So Governor Linda Lingle wants the state Water, Land, Agriculture and Hawaiian Affairs Committee to hurry up and approve Peter Young for another term as boss of the Department of Land and Natural Resources (DLNR). “Sometimes in this building you become very isolated from common sense and the average person,” Lingle lectured the committee, according to today’s Honolulu Star-Bulletin. “The average person who has watched this hearing is disgusted by the whole process.” Wow, disgusted. That’s a strong word, and politicians don’t usually use strong words. But let’s recap: Young has already headed up the DLNR for four years. In that time the state has suffered one catastrophic dam collapse—the Ka Loko Reservoir on Kauai, which caused seven deaths. Young has reportedly acknowledged that while it’s the DLNR’s responsibility to inspect dams throughout the state like Ka Loko, he could find no evidence that his department had ever inspected that dam. In fact, Young also admitted that at the time of the collapse the DLNR employed just a single engineer to inspect all of the state’s 130 dams. Nor has the DLNR under Young’s leadership ever adequately explained how it handled a warning from the Sierra Club about flooding at Ka Loko that arrived at the department three weeks before the dam’s Mar. 14, 2006 breach. It’s heartwarming that Lingle stands by her man after admissions as these and sees no reason to deny him yet another four years as the state’s chief of environmental matters, but does that mean the state Senate shouldn’t be absolutely thorough in its assessment of Young’s time in office?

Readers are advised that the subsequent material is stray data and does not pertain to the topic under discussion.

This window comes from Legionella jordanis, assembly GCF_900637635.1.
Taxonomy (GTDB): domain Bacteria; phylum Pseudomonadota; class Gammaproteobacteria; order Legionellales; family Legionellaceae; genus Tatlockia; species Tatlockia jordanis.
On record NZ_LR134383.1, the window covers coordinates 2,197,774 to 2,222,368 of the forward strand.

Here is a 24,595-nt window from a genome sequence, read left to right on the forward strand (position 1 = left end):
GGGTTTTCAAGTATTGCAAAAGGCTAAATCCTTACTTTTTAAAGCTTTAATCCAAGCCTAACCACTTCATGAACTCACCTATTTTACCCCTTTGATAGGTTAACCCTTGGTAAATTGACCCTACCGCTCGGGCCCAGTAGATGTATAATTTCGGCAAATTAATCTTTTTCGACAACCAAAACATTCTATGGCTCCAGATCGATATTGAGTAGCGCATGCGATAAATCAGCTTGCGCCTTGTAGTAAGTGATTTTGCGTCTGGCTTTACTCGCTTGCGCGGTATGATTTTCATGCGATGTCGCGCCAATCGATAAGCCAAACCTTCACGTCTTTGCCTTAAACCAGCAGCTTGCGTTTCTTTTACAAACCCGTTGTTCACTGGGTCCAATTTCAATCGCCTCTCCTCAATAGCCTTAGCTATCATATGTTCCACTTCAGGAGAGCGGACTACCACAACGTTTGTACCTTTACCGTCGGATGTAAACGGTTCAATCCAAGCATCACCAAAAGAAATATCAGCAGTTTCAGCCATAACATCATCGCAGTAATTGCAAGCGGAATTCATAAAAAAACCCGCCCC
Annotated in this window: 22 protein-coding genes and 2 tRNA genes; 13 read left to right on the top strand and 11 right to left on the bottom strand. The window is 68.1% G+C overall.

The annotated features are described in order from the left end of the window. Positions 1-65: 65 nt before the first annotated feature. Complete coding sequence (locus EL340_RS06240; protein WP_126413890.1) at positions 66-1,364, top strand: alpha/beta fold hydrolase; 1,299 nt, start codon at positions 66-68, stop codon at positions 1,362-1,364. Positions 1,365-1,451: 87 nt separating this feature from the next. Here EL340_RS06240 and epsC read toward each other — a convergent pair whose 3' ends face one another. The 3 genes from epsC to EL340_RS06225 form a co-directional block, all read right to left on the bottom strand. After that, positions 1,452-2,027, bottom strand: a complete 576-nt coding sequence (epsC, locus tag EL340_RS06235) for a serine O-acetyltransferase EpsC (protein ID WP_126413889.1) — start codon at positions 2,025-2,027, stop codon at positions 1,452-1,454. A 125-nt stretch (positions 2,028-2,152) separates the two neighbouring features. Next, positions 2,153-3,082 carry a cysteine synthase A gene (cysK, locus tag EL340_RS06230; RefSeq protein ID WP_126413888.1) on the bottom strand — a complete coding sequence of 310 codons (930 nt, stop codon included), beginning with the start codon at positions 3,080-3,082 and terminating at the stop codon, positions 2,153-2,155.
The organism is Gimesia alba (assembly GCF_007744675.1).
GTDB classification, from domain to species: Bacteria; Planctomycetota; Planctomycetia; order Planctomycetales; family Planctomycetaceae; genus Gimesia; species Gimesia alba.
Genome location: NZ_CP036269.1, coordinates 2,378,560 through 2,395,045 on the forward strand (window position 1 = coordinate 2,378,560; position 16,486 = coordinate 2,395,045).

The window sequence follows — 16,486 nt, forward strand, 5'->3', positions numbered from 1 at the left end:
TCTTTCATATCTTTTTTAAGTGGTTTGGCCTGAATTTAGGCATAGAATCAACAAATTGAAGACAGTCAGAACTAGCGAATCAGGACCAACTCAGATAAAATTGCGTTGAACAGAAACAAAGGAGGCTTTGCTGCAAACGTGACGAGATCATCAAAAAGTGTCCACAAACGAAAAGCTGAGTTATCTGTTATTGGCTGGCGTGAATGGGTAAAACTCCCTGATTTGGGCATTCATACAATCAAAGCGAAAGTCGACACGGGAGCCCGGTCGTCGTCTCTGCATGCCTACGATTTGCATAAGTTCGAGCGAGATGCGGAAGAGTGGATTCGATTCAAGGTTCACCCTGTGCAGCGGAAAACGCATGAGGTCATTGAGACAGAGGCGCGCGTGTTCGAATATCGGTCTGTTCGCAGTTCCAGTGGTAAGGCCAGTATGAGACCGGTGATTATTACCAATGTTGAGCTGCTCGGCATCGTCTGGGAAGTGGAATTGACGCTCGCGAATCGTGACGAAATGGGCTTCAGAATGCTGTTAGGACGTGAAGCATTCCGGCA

THURSDAY, Apr. 19
In other calamities, Elizabeth Drew writes in the May 10 New York Review of Books that the endless bloodbath that is the war in Iraq is costing the U.S. approximately $9 billion a month. Understanding a dollar amount that high is always difficult, so I’m going to steal a rhetorical device from former President Dwight Eisenhower. Nine billion dollars will buy the State of Hawai`i all of the following:10 “state-of-the-art” hospitals similar to the proposed Malulani Medical Center; 20 high schools like that proposed for Kihei; enough air-conditioning units to equip all of the state’s 285 schools (264 of which currently lack air-conditioning); 20 300-bed homeless shelters (enough to house the state’s estimated 6,000 homeless people); as well as the entire Lahaina bypass road from Launiupoko to Ka`anapali. And when you were done with that little spending spree, you’d still have more than a billion dollars left over.
FRIDAY, Apr. 20
Should I be surprised that The Maui News editorial page—which I can’t recall ever really criticizing Lingle—said today that the state Senate should hurry up and approve Young for DLNR Director? Or that it did so without even mentioning Ka Loko?
SATURDAY, Apr. 21